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Is Psychological Research Useful?

October 14, 2011

There are many different methods to research in psychology: experimental, observational, self report etc. Psychologists use different ones to conduct their research into a particular area/topic. How useful are these methods? Can the research be applied to our everyday lives?

When using the correlational method, relationships can be found between two variables. However, from a correlation you can not state which one caused the other. For example, if a relationship was found between playing violent video games and a child acting violently, you can not assume that it was the playing of the game that caused violent behaviour: it could be that a child with a violent personality (or a child that acts violent) is more likely to enjoy playing violent video games. Or it could even be a completely different variable that causes the two i.e- a child who often see’s older siblings acting violently and playing violent games may then go on to do both. So then, if we cannot make any real findings or conclusions, is this kind of research useful? Despite not being able to find a link, I believe that this is still useful- it could lead to further research and experiments that can draw conclusions and be useful.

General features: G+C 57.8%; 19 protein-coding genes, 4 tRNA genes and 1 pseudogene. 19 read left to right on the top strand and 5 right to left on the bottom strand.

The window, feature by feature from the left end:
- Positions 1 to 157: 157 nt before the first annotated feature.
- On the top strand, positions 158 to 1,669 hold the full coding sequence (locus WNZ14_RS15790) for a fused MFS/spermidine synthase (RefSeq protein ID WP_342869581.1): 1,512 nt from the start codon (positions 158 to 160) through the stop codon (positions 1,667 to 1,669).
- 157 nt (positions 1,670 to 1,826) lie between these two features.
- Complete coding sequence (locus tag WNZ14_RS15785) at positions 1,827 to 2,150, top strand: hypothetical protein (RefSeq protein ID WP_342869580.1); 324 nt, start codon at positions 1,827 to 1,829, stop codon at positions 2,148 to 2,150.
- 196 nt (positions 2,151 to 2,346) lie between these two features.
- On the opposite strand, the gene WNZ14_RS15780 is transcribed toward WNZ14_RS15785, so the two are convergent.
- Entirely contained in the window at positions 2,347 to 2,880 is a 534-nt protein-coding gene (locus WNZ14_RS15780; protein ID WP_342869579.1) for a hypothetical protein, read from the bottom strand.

Many psychologists use the experimental method to conduct their research- e.g Milgram(1963) Reicher and Haslam(2006) Geer and Maisel(1972). Experiments such as these can lead to interesting findings which can help in society to reduce problems or find reasons for bad behaviour which could possibly lead to a solution to these problems. So surely psychology is useful?

Lets look closer into one of my examples- Geer and Maisel(1972) who found that people who have control in their study showed less signs of stress. However, in real life, people don’t sit in a chair and look at pictures of car crash victims- stress can be caused by many different life experiences and little things that occur everyday. So does this mean that this research cannot be generalised to all causes of stress? That lack of control only makes stress worse when someone is in this position? But, when is anyone ever going to have to sit in a chair and look at car crash victims other than when participating in this research? So does this mean that it isn’t useful?